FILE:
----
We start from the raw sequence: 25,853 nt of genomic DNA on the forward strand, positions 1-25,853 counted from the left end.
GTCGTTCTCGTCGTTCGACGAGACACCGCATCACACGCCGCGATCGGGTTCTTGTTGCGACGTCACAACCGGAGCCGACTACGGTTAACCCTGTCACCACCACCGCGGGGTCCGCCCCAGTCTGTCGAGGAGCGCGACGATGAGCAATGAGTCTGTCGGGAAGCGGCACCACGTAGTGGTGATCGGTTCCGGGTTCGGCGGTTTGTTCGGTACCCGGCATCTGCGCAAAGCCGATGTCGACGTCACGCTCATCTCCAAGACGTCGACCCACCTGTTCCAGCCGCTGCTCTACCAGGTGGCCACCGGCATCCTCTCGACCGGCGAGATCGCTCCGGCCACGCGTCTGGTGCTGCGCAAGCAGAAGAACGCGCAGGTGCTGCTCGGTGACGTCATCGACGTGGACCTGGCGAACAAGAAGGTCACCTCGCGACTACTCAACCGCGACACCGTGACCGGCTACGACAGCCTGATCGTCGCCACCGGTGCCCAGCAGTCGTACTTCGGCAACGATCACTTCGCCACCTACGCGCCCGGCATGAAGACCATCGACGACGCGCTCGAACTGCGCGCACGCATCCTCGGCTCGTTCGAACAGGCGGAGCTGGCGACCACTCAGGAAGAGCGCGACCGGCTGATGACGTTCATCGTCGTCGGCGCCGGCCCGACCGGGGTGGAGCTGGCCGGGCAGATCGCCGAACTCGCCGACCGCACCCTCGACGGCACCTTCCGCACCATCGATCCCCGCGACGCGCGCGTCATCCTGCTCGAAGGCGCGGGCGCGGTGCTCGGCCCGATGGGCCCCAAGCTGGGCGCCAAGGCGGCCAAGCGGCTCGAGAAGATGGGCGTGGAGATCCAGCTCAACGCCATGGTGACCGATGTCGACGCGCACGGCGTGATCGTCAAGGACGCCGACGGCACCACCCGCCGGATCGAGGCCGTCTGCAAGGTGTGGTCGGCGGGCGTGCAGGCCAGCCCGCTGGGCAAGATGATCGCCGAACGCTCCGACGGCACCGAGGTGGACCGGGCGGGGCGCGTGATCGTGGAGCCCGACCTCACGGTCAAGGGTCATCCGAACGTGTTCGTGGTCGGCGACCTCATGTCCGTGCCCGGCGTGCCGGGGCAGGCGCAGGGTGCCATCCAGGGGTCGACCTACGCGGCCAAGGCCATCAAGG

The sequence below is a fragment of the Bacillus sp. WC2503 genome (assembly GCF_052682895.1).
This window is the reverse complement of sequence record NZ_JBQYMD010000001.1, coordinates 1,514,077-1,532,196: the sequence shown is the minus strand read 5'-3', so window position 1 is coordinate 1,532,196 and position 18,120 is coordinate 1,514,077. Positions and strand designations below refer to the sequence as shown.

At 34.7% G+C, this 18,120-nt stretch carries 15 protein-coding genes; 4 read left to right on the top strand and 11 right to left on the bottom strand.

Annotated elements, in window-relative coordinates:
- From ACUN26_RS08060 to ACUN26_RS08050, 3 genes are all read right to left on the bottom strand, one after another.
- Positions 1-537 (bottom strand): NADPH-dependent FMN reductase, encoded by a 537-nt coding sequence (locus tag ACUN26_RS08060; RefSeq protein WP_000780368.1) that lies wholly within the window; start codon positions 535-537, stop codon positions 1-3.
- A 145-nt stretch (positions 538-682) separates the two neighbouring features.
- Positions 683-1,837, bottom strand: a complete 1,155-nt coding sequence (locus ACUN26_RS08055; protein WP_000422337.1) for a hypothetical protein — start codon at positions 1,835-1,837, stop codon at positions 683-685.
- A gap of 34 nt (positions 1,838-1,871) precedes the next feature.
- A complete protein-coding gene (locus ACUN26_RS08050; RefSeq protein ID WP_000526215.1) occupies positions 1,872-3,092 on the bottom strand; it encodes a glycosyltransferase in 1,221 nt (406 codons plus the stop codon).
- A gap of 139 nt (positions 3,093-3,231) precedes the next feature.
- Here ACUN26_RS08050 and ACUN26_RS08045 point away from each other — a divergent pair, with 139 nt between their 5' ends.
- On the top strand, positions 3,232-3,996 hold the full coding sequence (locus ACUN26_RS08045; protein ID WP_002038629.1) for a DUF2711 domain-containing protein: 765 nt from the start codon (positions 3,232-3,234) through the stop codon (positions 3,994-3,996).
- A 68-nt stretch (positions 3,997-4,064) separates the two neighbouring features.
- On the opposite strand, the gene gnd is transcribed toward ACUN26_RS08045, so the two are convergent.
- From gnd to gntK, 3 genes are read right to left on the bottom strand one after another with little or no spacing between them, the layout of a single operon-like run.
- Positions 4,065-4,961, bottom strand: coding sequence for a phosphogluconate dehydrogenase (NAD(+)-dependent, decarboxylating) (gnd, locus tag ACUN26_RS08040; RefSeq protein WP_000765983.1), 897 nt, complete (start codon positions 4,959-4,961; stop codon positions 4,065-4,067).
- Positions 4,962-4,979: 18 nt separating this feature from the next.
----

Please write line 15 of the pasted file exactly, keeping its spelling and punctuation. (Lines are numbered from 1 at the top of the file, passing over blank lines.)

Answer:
- On the top strand, positions 3,232-3,996 hold the full coding sequence (locus ACUN26_RS08045; protein ID WP_002038629.1) for a DUF2711 domain-containing protein: 765 nt from the start codon (positions 3,232-3,234) through the stop codon (positions 3,994-3,996).